I use the Find and Replace tool in MSWorks a great deal while I’m editing. It works if you discover a consistent spelling mistake. It’s great for fixing names, especially when writing Fantasy, where I can never remember the spelling of my own characters’ names. But it’s good for other things as well, and when you get into formatting for publication, it takes on a whole new meaning.
I don’t pretend to be an expert, but I’ll mention a few of my favourite uses, and maybe our more experienced readers can add to the list in the Comments below. In my version of MSWorks I find this function in the “Edit” dropdown menu.
The first and most prevalent demand for this function is in correcting, when you find you’ve made a consistent spelling or usage error. “Replace All,” magically fixes all errors. You click on the “Replace” button (see the arrow in the middle of the picture above) fill in the “Find what:” and “Replace with:” and it does the dirty work, informing you at the end how many it replaced.
WARNING, WARNING, and a third time, WARRING.
(And yes, I spelled it wrong to make sure you were paying attention.)
Save a copy of your MS and think thrice before you hit “Replace All.” It’s an irreversible process, and mistakes can happen. For example, one night very late I was trying to decide whether the French use “M.” or just “M” for “Monsieur,” as in “M. deGaulle” or “M deGaulle.” When I figured out that the period is supposed to be there, I went to “Replace All” and did so. I replaced every “M ” with “M. ” (Notice that’s “Mspace” and “M.space.” Can you figure the problem?
Yep. Every word in the whole MS that ended in “m” got changed to a capital M. “I like ham and eggs.” Became, “I like haM. and eggs.” Irreversible. And I couldn’t use the “Replace All” to fix it, because that would have messed up all the “M. deGaulles.” And you don’t mess with M. DeGaulle, believe me. Not even in Canada. Trash it and go to the backup.
Fortunately, there is a way to do this one right. Down on the left hand side of the “Find and Replace” window, there’s a little down-arrow in a box (in the red circle), which if you press gives you a series of choices, the first one of which is “Match case” (red box). That means you don’t change anything that’s not in caps if you choose not to.
So in the situation in the graphic above, it would replace every “Gordon” but leave “gordon” alone.
This is especially useful if you somehow misspelled the name “Chip” because you can change all the examples of “Chip” but it won’t change “chip” or “chippy.”
This is the most common cause of errors in “Find and Replace:” changing a word that shows up in longer words. Change every “Mis” to “Miss,” and you’ve also messed up every “mistake,” “missile,” and “promise.” Even if you used “Match case” you’re going to get the ones at the beginning of a sentence.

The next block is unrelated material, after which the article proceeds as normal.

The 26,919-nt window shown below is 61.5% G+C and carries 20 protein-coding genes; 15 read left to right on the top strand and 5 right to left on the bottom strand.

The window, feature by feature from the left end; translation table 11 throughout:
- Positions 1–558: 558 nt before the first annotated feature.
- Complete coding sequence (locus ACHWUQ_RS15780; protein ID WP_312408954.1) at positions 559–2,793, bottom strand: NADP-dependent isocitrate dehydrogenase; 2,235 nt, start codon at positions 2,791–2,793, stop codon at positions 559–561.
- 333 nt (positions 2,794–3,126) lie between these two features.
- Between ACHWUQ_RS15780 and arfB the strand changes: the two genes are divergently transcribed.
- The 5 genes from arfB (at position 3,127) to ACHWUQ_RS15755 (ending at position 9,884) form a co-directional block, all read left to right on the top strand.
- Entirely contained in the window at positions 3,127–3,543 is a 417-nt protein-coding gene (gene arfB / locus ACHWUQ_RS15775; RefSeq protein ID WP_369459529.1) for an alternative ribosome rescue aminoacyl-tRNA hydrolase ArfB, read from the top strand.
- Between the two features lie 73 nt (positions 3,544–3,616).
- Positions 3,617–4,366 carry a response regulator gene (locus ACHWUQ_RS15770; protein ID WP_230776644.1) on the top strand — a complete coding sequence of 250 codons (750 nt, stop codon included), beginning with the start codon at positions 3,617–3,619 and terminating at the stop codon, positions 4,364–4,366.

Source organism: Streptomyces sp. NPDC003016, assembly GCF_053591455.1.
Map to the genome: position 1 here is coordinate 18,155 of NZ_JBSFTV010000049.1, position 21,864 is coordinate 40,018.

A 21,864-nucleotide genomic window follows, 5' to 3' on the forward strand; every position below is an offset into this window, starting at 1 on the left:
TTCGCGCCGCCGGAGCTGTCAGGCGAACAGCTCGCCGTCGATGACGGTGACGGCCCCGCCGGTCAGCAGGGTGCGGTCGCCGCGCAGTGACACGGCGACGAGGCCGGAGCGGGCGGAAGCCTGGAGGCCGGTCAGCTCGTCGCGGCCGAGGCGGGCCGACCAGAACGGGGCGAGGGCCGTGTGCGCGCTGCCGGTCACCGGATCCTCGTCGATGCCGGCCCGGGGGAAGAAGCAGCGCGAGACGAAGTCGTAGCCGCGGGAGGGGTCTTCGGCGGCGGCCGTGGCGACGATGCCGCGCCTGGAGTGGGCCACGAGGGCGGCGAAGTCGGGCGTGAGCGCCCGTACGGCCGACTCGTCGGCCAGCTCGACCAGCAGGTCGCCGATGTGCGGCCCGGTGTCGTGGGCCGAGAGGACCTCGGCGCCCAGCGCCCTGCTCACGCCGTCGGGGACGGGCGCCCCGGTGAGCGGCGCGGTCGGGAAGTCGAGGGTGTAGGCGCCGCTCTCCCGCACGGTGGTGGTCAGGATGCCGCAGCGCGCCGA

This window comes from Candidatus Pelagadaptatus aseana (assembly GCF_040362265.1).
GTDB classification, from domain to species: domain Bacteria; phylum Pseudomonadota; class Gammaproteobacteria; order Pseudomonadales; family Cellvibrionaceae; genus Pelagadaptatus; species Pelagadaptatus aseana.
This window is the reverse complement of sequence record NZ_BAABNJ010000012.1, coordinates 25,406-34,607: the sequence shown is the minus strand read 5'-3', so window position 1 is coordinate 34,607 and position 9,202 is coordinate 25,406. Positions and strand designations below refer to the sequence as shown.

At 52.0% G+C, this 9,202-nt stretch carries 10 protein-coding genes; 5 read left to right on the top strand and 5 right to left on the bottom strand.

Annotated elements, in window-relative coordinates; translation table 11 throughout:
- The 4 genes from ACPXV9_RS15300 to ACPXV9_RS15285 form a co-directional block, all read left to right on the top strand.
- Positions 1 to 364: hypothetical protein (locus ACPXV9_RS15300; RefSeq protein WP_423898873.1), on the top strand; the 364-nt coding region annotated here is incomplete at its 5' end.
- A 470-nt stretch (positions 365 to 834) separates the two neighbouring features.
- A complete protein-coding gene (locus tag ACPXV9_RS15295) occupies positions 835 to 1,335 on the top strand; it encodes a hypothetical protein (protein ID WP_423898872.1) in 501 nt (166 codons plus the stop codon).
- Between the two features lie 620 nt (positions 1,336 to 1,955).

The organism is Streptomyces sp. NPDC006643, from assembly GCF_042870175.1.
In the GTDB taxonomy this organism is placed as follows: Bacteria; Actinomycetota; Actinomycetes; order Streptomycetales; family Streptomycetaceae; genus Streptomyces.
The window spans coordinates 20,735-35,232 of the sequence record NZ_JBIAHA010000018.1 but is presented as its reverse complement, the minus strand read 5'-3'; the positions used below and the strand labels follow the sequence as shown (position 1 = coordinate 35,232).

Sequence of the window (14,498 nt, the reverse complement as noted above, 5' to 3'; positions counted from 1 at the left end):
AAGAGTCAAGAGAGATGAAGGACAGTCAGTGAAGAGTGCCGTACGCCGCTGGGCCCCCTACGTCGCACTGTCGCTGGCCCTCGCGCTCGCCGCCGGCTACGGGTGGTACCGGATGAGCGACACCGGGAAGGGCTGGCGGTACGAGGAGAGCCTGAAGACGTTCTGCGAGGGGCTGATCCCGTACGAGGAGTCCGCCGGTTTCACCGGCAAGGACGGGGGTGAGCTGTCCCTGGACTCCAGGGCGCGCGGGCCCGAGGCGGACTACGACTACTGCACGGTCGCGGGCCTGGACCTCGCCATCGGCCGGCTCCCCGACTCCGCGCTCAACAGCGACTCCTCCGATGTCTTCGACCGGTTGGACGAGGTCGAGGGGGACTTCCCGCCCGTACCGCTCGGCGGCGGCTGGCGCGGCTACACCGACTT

It may be slower, but sometimes it’s better to use “Find Next” and “Replace” and do them one at a time.
Those Nasty Overused Words.
I use Pro Writing Aid to check my manuscript (MS), and it is deadly on overused words, and keeps telling me over and over. So the moment I discover I am overusing a word, I stop, go into “Search and Destroy” – pardon me, “Find and Replace,” and check every usage in the MS, changing when necessary. Saves me a lot of time when I go back to Pro Writing Aid, and really gives me a sense of having beat the machine when those words aren’t flagged. (If you really want to know, the words I usually have to trash are “believe/think,” “knew/know,” “a moment,” “have to,” and “going to.” Sound familiar? Yes, and “going to have to” as well, if you must ask.)
Formatting Your MS
If you want a good eBook formatting guideline – I do like the formatting style guide from Smashwords, but it’s rather specific to their needs – I usually use the free one from Trafford Publishing. (You don’t have to actually sign up to get the guide for free, but you do give them information about yourself and your book, so be prepared for some follow-up.) I don’t use their other services, but their “Word Layout” is very clear, and sets your MS up for Createspace and other self-publishers perfectly. Including Trafford, to be fair.
You need this function, because before you publish you’re going to have to (See? Used it again) go to the “Special” menu (red rectangle) to get rid of all those double paragraph returns and double spaces and other garbage that you didn’t know you put in when you were writing. The “Special” menu shows you how to find the standard formatting codes, all of which use the caret mark that you create with Shift/6. So ^p means “paragraph break,” ^g means “graphic,” ^w means “white space” and other surprisingly logical symbols.
Put two symbols in the “Find what:” and replace them with one symbol in the “Replace with:” and Robert is your mother’s brother. All those double returns are now singled up.
But don’t stop after hitting “Replace All” once. Maybe you had some triple paragraph breaks, or even more. These have just been reduced to doubles or whatever. So you keep hitting “Replace All” until Word tells you it found “0 replacements” and you’re done.
I could go on, but I’ve always found that people learn better when they have some input into the process.
What are the rest of you using?